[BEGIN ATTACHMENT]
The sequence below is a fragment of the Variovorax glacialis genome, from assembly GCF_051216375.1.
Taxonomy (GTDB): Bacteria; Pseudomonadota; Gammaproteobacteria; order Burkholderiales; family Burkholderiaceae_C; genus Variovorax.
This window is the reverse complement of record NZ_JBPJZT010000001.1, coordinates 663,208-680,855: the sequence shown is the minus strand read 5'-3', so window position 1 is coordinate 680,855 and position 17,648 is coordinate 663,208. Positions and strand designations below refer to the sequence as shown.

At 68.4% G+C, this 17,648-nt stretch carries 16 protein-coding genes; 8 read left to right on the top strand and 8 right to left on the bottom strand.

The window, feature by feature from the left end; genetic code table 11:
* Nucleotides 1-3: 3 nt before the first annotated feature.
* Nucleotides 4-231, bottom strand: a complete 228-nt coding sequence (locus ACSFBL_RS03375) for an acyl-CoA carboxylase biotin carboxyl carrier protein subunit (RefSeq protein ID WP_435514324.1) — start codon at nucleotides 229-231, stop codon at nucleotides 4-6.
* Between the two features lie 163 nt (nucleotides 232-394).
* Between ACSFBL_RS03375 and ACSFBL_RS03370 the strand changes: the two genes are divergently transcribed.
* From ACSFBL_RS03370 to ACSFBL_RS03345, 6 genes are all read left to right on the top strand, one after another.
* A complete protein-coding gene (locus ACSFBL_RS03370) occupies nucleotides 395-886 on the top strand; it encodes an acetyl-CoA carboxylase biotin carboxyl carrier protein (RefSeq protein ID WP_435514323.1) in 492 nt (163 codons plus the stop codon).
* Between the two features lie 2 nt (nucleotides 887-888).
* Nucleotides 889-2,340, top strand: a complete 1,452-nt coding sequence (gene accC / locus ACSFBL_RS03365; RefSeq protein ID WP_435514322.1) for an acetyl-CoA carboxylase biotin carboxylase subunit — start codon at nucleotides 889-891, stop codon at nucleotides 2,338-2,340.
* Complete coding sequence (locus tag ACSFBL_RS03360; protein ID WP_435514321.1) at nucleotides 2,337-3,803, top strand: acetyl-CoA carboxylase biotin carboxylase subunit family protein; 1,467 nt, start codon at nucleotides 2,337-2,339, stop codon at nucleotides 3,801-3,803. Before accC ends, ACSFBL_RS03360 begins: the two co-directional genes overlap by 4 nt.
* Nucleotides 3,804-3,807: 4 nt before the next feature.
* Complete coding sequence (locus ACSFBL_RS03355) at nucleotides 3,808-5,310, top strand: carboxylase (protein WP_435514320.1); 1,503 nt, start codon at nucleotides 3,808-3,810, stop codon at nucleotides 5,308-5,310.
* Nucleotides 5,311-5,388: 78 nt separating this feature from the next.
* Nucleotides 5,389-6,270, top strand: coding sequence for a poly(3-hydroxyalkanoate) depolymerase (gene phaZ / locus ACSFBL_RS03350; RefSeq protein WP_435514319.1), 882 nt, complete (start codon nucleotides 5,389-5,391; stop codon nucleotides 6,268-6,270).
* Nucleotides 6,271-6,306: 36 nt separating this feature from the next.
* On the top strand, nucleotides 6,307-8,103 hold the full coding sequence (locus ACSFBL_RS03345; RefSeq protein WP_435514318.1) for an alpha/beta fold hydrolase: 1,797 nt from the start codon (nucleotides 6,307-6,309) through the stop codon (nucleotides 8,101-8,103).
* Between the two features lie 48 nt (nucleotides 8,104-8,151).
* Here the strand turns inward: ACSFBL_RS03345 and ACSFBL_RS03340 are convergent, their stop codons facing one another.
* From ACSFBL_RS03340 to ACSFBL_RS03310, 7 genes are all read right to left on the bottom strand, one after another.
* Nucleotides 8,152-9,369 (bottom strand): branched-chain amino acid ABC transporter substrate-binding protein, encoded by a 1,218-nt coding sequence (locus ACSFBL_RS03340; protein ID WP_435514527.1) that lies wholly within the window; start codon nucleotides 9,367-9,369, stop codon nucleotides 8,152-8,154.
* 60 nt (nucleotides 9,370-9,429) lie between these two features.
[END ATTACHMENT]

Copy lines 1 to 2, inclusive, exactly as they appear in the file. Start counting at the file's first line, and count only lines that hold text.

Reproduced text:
The sequence below is a fragment of the Variovorax glacialis genome, from assembly GCF_051216375.1.
Taxonomy (GTDB): Bacteria; Pseudomonadota; Gammaproteobacteria; order Burkholderiales; family Burkholderiaceae_C; genus Variovorax.